Updated: Jan 8
NUMBER 1: KNOW INJECTION ANATOMY. It is not enough to memorize the muscle names. Be able to visualize the structure, shape, and function of each muscle and exactly what movement it is affecting. . . and what movement you do not want it to effect. Know the depth and potential variants (and there are a lot) of the veins and arteries in order to avoid vascular entry and prevent bleeding and bruising. Injection anatomy has been identified as a unique perspective, compared to a surgical anatomy perspective, but detailed 3D study and cadaver training is common to both. The central key is an absolute understanding of the correct depth at different injection sites and the precise dosing at these sites based on the individual case.
NUMBER 2: REVIEW PATIENT GOALS AND THE DESIRED OUTCOME. This seems like a no-brainer but it is imperative that a detailed and personal discussion and review of expectations be reviewed not only in the beginning of a treatment relationship but also periodically, as time and experience may evolve individual needs.
NUMBER 3: SNAP STANDARD PHOTOS FACE ON AND AT 45 DEGREES. No one can remember (with any exactness) the pretreatment appearance. This is helpful to the patient, who should be interested in their personal outcome, as well as the injector, who should always be learning from their outcomes and making adjustments over time to continue to develop their skills.
NUMBER 4: PATIENT PREP, CLEANING AND SETUP. Clean and sterile injections prevent infection. Patient prep can also include a local numbing cream, a pharmaceutical compounded mixture of benzocaine, lidocaine, and tetracaine or similar. Some patients may opt to forgo this step depending on past experience, procedure related anxiety, or smaller injection visits.
NUMBER 5: CHECK YOUR PRODUCT LABEL, SOURCE, & EXPIRATION DATE. Double and triple check your product label for identification, authenticity, and confirmation of expiration date. Even if you just received that shipment, manufacturing or shipment errors are still possible. Once your name is on that product, verify you want your name on that product.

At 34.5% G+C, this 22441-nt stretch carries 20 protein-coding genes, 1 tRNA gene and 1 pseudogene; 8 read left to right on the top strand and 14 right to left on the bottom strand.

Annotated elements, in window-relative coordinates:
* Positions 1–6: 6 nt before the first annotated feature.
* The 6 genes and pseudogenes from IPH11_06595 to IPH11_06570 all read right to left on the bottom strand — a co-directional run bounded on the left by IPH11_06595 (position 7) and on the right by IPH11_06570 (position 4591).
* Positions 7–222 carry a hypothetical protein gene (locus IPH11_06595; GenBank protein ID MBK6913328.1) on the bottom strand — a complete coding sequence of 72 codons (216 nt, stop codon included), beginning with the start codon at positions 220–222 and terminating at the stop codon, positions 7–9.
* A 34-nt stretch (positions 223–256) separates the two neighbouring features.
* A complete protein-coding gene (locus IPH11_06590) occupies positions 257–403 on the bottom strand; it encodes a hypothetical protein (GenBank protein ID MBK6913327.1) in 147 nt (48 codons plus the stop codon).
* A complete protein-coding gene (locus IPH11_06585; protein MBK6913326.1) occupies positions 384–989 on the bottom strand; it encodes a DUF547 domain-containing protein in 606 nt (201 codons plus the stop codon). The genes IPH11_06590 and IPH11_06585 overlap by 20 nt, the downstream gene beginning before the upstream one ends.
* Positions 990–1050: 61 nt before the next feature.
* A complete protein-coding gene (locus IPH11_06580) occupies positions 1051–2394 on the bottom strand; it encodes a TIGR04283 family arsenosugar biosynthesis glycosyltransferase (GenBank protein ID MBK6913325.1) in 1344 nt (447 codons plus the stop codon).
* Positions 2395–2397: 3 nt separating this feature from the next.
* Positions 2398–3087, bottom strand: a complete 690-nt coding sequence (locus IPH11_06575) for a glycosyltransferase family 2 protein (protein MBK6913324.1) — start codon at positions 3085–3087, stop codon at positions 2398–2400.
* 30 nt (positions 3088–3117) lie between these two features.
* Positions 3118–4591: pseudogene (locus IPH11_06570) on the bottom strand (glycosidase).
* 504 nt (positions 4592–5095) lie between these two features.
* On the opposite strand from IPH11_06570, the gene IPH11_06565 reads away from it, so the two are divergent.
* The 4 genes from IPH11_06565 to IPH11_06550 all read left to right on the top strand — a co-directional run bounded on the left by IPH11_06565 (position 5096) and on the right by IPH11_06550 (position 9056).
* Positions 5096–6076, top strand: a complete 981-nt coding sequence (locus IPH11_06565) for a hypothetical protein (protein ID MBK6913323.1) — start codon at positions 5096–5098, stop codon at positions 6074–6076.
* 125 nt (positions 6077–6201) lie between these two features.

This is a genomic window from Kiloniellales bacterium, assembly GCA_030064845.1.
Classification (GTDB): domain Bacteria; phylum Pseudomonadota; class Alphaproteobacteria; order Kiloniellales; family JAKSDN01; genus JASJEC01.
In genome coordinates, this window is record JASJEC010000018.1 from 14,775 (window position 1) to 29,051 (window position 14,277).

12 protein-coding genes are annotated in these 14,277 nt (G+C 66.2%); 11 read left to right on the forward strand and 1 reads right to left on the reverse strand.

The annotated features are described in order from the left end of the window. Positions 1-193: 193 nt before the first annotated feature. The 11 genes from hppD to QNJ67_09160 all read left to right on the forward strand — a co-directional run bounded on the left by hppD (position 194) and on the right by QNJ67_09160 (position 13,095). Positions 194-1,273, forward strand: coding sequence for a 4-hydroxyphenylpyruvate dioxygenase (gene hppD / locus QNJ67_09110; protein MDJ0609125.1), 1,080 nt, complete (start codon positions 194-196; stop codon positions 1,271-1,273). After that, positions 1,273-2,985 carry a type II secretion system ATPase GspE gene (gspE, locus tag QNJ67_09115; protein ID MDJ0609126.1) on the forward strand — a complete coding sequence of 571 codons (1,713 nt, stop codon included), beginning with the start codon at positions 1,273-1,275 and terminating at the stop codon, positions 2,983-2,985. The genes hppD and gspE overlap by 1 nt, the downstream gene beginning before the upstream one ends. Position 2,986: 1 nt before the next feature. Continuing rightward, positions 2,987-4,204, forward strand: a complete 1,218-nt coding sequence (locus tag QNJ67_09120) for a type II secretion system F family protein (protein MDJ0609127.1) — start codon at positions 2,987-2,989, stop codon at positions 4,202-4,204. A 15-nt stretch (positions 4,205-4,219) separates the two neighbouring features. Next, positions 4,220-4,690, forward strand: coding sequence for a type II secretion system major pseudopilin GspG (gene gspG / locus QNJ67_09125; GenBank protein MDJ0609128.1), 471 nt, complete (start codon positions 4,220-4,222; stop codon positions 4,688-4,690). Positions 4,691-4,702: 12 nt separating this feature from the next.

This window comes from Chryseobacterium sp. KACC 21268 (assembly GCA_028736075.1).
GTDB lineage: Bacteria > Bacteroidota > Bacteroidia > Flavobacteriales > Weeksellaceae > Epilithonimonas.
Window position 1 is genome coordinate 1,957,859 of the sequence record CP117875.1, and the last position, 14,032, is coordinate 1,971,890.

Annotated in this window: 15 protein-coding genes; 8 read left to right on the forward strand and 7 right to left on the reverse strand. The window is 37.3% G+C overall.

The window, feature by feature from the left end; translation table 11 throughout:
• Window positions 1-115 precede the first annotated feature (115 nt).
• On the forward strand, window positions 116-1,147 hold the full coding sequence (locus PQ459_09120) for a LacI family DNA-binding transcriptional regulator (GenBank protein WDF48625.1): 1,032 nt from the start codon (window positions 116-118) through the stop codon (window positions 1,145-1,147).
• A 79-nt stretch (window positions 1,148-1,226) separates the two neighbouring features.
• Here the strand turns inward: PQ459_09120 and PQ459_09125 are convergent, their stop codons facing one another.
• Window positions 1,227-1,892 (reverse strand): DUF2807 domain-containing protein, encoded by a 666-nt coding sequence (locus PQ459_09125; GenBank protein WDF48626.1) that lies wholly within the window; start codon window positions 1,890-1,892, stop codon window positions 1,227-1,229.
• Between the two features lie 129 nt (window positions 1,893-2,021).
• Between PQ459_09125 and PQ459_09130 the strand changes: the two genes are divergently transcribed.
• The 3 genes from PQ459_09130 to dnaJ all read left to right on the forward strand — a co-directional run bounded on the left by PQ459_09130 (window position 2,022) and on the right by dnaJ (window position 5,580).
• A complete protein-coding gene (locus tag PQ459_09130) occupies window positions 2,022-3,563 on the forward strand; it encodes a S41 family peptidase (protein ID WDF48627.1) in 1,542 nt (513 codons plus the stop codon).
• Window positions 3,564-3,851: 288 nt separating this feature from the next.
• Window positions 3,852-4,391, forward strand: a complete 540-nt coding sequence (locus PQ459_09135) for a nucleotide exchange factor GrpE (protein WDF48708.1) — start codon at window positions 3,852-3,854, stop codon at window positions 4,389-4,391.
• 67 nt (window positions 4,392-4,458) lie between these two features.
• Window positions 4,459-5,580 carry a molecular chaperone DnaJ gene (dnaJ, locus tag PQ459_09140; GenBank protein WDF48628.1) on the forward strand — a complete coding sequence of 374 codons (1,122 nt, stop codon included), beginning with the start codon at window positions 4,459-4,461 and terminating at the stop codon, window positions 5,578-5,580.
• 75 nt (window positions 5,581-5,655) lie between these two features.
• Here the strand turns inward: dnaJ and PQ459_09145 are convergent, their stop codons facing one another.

NUMBER 6: USE ACCURATE TECHNIQUE WHEN MIXING THE TOXIN WITH SALINE AND TRIPLE CHECK STANDARD BEST PRACTICE MEASUREMENTS. Sterile saline is used to mix toxins from powder form just prior to use. Botox and Dysport must be in refrigeration until ready to use. Verify the number of units in the bottle, do the product specific calculations and double check as you prep the solution.
NUMBER 5: MARK AREAS FOR INJECTION.
NUMBER 4: DRAW UP THE SPECIFIC NUMBER OF UNITS FOR THE PRODUCT YOU ARE USING AND CHANGE TO A FINE 1/2 INCH 31 OR 32 GAUGE NEEDLE. Use an 18 gauge needle to draw up your product through the rubber stopper then change the needle to a fine gauge for skin penetration. This ensures your needle is sharper and minimizes discomfort. For a larger number of injections, changing the needle halfway through avoids a dull point.
NUMBER 3: APPLY A COLD MASK AND/OR ARNICA TO HELP WITH TRANSIENT SWELLING, REDNESS, AND TO AVOID BRUISING AND SORENESS. Finish your procedure with class. Don't leave pinpoints bleeding and swollen. A cool mask or arnica kept in the fridge is greatly appreciated by clients. It just takes a quick minute while you are cleaning up.
NUMBER 2: REVIEW POST TREATMENT INSTRUCTIONS INCLUDING NO LAYING DOWN FOR 4 HOURS, NO EXERCISE OR EXERTION, NO RUBBING THE FACE. Even vets need to hear this quick reminder. No one wants the toxin moving after the toxin has been specifically placed.
NUMBER 1: SCHEDULE A 2 WEEK FOLLOW UP TO EVALUATE RESPONSE AND ADDITIONAL RECOMMENDATIONS AS WELL AS COMPARE BEFORE & AFTER PHOTOS FOR A PERFECT RESULT. This is highly recommended for anyone you have never injected before. Individual responses to product or your pattern of injecting may need to be adjusted for perfect delight in the result. It's ok. I do mine for free. I can adjust the treatment to just the right amount next time, and my client leaves in perfect condition!